Spikenard

Simply identifying this one is a bit of a trick. While this root is often called California ginseng, it is not even related to ginseng. Among the plants called spikenard is Aralia racemosa, which is in the same family (if not genus) as the various ginseng species… but that is not the plant referred to in aphrodisiac literature or cultivated from ancient times for its healing abilities. No, that would be the spikenard botanically called Nardostachys jatamansi, of the same family as valerian.

Spikenard
Spikenard

Spikenard shares an important ability with its cousin valerian: relaxation. It seems to have that effect whether the stress is in the form of anxiety, high blood pressure, sleeplessness, etc. Because tense people also tend to have lackluster libido, it’s useful for that as well.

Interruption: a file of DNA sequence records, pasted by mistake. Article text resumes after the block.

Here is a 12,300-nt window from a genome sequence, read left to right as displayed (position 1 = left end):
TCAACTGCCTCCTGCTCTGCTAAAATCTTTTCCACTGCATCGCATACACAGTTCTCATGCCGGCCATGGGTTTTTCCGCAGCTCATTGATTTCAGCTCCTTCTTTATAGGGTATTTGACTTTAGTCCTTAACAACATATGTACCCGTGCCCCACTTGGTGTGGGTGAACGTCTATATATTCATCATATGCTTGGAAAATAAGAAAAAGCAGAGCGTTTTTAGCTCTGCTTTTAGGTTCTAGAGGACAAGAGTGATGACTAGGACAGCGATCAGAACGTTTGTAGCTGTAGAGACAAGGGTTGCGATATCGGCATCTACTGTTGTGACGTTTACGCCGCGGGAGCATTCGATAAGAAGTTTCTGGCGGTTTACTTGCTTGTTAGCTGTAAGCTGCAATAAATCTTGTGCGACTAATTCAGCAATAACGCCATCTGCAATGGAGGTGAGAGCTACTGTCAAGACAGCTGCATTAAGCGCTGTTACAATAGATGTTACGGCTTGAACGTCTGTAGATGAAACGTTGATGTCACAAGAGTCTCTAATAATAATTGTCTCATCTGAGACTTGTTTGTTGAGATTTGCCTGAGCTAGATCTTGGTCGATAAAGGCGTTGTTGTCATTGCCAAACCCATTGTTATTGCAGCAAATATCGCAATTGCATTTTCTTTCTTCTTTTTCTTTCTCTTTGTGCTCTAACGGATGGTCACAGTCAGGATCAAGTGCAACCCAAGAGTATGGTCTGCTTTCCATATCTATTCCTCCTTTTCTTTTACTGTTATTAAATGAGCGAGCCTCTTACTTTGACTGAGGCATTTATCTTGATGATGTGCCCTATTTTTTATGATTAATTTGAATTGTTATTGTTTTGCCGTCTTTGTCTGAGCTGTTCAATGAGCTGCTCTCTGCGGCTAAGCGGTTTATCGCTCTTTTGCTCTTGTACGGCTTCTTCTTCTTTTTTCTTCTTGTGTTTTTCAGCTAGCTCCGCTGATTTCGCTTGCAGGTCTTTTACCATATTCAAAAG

Spikenard is also classed with the aromatic plants and has been used in India for millenia to that end. Solomon, great importer of exotics that he was, knew of spikenard and listed it in a passage of The Song of Solomon (Song of Songs) along with other perfumed spices such as cypress, calamus and saffron. Some of the biblical references are downright eyebrow-raising.

It’s a plant with very definite medicinal uses, and a staggeringly long and rich history, and one which does indeed have some use for the student and practitioner of the aphrodisiac arts.

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Stranger, here you will do well to tarry; here our highest good is pleasure.